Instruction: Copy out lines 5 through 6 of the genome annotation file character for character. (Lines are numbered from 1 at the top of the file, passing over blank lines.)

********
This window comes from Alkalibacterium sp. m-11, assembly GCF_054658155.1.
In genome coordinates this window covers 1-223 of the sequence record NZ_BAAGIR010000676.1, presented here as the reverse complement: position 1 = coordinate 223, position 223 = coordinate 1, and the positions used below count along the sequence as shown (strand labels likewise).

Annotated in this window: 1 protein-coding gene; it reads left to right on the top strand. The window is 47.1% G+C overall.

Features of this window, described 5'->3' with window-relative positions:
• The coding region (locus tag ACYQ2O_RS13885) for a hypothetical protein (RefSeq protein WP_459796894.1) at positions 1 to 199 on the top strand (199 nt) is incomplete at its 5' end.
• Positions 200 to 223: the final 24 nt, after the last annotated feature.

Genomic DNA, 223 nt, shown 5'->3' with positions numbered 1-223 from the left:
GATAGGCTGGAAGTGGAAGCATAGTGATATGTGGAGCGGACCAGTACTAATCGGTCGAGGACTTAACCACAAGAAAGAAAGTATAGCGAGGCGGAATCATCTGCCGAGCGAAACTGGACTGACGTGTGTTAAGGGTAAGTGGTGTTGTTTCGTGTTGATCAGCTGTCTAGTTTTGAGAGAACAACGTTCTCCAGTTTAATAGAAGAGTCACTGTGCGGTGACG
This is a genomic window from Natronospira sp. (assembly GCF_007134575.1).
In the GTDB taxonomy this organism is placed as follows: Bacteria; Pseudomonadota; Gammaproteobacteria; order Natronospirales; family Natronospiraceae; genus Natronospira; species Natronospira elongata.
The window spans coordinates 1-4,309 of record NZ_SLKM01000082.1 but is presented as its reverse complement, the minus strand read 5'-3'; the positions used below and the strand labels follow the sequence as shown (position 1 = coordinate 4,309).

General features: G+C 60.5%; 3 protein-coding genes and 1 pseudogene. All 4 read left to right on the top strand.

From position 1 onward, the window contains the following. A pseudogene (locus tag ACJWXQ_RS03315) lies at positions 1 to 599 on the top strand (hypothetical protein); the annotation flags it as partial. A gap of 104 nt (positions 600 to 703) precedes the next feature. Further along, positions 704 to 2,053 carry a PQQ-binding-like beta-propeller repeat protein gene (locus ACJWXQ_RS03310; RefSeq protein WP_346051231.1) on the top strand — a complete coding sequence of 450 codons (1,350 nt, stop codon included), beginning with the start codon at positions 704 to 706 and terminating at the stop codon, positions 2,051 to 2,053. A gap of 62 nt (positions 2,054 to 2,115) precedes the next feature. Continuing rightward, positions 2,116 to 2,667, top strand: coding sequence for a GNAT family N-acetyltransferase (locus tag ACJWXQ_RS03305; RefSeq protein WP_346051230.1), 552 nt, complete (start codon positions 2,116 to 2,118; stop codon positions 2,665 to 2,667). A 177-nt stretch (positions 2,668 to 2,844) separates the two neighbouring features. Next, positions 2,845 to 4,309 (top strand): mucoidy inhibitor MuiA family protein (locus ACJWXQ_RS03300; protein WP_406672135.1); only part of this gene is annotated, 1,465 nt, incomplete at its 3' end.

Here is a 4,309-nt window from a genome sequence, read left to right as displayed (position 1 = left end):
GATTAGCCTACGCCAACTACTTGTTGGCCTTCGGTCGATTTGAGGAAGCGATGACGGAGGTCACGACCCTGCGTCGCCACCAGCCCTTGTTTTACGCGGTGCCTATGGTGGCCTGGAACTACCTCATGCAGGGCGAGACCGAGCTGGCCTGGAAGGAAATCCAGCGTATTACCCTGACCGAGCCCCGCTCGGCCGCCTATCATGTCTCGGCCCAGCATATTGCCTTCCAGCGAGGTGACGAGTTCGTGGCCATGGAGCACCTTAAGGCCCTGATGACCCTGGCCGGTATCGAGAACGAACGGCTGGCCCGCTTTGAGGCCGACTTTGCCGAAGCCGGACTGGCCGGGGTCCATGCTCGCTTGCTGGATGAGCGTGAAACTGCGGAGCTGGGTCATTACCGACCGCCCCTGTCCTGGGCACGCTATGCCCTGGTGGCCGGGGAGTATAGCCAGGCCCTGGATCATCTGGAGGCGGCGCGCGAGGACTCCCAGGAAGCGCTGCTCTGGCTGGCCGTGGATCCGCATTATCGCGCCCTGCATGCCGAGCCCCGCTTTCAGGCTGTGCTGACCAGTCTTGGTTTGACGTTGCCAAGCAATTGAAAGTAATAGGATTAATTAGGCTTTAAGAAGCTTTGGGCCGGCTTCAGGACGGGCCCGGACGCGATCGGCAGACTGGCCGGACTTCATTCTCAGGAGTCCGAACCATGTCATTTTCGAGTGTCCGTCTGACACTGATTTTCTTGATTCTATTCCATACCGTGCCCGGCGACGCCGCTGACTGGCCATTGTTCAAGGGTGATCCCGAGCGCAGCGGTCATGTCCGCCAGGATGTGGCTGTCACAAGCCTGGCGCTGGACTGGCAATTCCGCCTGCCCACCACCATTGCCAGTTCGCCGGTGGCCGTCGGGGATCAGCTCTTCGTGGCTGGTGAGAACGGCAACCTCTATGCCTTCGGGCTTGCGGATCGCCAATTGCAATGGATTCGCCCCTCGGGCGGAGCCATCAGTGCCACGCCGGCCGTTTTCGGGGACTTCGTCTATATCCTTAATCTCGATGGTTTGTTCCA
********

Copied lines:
• The coding region (locus tag ACYQ2O_RS13885) for a hypothetical protein (RefSeq protein WP_459796894.1) at positions 1 to 199 on the top strand (199 nt) is incomplete at its 5' end.
• Positions 200 to 223: the final 24 nt, after the last annotated feature.